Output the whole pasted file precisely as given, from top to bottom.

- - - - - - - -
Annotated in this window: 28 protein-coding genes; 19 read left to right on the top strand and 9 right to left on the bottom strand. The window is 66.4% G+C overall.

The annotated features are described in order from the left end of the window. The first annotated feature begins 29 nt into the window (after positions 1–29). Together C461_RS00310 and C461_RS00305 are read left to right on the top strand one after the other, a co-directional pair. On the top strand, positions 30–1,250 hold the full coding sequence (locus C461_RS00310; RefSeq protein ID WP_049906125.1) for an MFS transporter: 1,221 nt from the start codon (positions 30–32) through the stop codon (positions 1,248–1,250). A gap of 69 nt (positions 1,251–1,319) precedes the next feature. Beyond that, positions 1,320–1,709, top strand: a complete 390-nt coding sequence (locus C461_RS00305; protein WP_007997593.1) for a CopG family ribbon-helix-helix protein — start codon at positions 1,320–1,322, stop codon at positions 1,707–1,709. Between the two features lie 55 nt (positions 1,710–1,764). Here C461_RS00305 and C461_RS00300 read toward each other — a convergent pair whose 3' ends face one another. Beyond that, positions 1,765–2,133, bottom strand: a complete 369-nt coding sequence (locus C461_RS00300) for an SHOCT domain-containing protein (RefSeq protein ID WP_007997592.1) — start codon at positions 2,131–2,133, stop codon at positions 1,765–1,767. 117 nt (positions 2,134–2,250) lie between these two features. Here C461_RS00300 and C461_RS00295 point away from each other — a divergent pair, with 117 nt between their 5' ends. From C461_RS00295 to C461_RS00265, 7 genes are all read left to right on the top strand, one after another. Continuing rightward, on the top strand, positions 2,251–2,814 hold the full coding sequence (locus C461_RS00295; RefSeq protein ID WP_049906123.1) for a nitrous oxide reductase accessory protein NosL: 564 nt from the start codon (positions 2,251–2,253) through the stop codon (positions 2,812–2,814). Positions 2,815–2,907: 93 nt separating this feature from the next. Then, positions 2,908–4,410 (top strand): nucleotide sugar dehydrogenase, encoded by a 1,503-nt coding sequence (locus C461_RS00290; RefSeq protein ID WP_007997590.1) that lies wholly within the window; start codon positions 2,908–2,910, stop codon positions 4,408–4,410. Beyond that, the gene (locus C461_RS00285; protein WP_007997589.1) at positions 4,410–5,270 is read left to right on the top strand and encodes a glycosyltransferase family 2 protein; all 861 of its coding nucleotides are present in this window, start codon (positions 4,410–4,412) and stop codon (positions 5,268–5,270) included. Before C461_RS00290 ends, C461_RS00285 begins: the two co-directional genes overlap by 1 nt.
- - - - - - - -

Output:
Annotated in this window: 28 protein-coding genes; 19 read left to right on the top strand and 9 right to left on the bottom strand. The window is 66.4% G+C overall.

The annotated features are described in order from the left end of the window. The first annotated feature begins 29 nt into the window (after positions 1–29). Together C461_RS00310 and C461_RS00305 are read left to right on the top strand one after the other, a co-directional pair. On the top strand, positions 30–1,250 hold the full coding sequence (locus C461_RS00310; RefSeq protein ID WP_049906125.1) for an MFS transporter: 1,221 nt from the start codon (positions 30–32) through the stop codon (positions 1,248–1,250). A gap of 69 nt (positions 1,251–1,319) precedes the next feature. Beyond that, positions 1,320–1,709, top strand: a complete 390-nt coding sequence (locus C461_RS00305; protein WP_007997593.1) for a CopG family ribbon-helix-helix protein — start codon at positions 1,320–1,322, stop codon at positions 1,707–1,709. Between the two features lie 55 nt (positions 1,710–1,764). Here C461_RS00305 and C461_RS00300 read toward each other — a convergent pair whose 3' ends face one another. Beyond that, positions 1,765–2,133, bottom strand: a complete 369-nt coding sequence (locus C461_RS00300) for an SHOCT domain-containing protein (RefSeq protein ID WP_007997592.1) — start codon at positions 2,131–2,133, stop codon at positions 1,765–1,767. 117 nt (positions 2,134–2,250) lie between these two features. Here C461_RS00300 and C461_RS00295 point away from each other — a divergent pair, with 117 nt between their 5' ends. From C461_RS00295 to C461_RS00265, 7 genes are all read left to right on the top strand, one after another. Continuing rightward, on the top strand, positions 2,251–2,814 hold the full coding sequence (locus C461_RS00295; RefSeq protein ID WP_049906123.1) for a nitrous oxide reductase accessory protein NosL: 564 nt from the start codon (positions 2,251–2,253) through the stop codon (positions 2,812–2,814). Positions 2,815–2,907: 93 nt separating this feature from the next. Then, positions 2,908–4,410 (top strand): nucleotide sugar dehydrogenase, encoded by a 1,503-nt coding sequence (locus C461_RS00290; RefSeq protein ID WP_007997590.1) that lies wholly within the window; start codon positions 2,908–2,910, stop codon positions 4,408–4,410. Beyond that, the gene (locus C461_RS00285; protein WP_007997589.1) at positions 4,410–5,270 is read left to right on the top strand and encodes a glycosyltransferase family 2 protein; all 861 of its coding nucleotides are present in this window, start codon (positions 4,410–4,412) and stop codon (positions 5,268–5,270) included. Before C461_RS00290 ends, C461_RS00285 begins: the two co-directional genes overlap by 1 nt.